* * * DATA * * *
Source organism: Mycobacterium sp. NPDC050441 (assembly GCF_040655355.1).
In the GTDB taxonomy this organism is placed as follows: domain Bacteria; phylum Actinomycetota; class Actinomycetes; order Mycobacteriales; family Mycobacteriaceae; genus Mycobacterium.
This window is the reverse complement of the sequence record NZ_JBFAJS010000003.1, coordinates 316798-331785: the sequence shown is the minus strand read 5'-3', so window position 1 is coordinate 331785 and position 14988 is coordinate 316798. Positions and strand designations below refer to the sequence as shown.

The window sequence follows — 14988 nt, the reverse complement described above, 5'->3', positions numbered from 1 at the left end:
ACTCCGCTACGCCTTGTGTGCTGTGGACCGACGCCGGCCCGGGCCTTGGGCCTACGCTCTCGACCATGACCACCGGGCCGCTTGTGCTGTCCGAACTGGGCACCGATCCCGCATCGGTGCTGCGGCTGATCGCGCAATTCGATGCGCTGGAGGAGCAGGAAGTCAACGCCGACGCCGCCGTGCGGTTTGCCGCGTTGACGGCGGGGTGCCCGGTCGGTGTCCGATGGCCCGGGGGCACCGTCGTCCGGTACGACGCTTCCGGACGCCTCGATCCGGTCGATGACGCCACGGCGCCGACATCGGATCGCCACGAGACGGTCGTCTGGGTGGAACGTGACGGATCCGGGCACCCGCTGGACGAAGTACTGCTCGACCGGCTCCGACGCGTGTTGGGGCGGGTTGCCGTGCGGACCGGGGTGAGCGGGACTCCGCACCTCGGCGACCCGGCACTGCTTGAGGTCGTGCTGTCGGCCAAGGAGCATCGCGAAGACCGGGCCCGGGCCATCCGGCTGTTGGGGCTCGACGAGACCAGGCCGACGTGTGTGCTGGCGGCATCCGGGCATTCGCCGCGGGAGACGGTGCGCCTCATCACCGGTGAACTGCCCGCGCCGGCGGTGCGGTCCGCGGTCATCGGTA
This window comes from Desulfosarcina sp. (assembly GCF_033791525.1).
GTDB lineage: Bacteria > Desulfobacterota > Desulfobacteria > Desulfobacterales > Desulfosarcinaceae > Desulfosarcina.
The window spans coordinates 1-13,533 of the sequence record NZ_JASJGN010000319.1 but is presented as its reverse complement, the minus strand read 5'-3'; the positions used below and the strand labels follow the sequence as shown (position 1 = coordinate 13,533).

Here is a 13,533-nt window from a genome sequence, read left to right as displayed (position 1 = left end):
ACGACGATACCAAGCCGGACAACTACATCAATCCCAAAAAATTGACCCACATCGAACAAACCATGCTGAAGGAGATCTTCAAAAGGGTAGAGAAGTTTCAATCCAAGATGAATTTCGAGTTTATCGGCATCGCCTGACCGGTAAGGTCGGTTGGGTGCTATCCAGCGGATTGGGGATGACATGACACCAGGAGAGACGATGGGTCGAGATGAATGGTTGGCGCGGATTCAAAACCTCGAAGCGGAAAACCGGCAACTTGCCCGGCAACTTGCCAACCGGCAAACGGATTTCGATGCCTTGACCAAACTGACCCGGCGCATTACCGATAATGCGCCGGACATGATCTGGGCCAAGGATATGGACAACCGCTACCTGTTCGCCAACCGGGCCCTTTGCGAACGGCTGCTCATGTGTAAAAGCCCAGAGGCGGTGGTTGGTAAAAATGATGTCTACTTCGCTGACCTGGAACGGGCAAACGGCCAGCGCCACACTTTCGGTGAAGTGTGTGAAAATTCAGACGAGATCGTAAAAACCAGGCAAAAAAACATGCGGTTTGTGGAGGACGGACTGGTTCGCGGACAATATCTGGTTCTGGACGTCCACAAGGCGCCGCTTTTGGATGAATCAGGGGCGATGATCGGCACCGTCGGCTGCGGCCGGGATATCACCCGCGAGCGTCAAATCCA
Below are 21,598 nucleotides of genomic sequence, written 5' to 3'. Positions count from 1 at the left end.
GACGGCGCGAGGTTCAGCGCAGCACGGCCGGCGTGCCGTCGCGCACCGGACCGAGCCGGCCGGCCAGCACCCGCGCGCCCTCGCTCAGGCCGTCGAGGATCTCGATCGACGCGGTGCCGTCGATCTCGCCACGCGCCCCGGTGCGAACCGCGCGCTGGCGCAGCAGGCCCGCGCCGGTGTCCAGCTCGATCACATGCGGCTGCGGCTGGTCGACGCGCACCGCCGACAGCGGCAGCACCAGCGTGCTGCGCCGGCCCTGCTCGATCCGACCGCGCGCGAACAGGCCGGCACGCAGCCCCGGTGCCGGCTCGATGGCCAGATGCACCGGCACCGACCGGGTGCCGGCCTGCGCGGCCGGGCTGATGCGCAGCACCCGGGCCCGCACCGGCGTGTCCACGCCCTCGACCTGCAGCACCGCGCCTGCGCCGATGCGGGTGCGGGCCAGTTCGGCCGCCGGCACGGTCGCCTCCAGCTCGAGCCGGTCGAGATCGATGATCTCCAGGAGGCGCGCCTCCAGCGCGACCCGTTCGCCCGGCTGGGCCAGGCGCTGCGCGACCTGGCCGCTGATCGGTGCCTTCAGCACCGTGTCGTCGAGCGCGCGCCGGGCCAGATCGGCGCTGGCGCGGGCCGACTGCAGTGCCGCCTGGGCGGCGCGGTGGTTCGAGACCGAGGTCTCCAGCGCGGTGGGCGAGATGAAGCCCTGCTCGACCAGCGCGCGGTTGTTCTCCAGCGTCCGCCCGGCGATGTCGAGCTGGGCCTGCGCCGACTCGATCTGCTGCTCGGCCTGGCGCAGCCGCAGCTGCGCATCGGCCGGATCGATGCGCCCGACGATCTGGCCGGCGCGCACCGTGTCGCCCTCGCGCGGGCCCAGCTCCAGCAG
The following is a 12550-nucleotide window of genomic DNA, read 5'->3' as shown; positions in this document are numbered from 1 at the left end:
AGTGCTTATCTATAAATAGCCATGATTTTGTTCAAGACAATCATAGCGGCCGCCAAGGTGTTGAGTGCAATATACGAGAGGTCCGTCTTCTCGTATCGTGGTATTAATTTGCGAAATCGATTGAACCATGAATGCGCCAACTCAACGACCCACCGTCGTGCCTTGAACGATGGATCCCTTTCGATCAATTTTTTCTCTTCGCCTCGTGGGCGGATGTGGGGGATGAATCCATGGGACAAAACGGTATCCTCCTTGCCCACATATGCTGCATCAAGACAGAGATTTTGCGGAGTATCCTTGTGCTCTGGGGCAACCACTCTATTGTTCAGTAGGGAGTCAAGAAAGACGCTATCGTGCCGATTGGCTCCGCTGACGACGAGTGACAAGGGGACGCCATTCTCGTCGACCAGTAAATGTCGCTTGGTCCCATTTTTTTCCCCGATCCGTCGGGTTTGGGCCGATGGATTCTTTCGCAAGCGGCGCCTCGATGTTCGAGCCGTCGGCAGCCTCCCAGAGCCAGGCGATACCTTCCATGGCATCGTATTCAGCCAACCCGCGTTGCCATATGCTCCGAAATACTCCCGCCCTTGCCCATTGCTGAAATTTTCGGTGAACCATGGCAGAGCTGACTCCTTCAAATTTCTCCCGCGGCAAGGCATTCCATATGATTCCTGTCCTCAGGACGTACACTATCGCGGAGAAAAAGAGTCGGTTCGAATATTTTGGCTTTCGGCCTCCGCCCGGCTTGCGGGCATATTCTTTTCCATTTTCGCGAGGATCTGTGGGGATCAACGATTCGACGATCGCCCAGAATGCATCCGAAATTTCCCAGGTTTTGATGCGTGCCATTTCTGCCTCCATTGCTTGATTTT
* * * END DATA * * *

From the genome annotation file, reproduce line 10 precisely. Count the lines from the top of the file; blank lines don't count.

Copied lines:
ACGACGATACCAAGCCGGACAACTACATCAATCCCAAAAAATTGACCCACATCGAACAAACCATGCTGAAGGAGATCTTCAAAAGGGTAGAGAAGTTTCAATCCAAGATGAATTTCGAGTTTATCGGCATCGCCTGACCGGTAAGGTCGGTTGGGTGCTATCCAGCGGATTGGGGATGACATGACACCAGGAGAGACGATGGGTCGAGATGAATGGTTGGCGCGGATTCAAAACCTCGAAGCGGAAAACCGGCAACTTGCCCGGCAACTTGCCAACCGGCAAACGGATTTCGATGCCTTGACCAAACTGACCCGGCGCATTACCGATAATGCGCCGGACATGATCTGGGCCAAGGATATGGACAACCGCTACCTGTTCGCCAACCGGGCCCTTTGCGAACGGCTGCTCATGTGTAAAAGCCCAGAGGCGGTGGTTGGTAAAAATGATGTCTACTTCGCTGACCTGGAACGGGCAAACGGCCAGCGCCACACTTTCGGTGAAGTGTGTGAAAATTCAGACGAGATCGTAAAAACCAGGCAAAAAAACATGCGGTTTGTGGAGGACGGACTGGTTCGCGGACAATATCTGGTTCTGGACGTCCACAAGGCGCCGCTTTTGGATGAATCAGGGGCGATGATCGGCACCGTCGGCTGCGGCCGGGATATCACCCGCGAGCGTCAAATCCA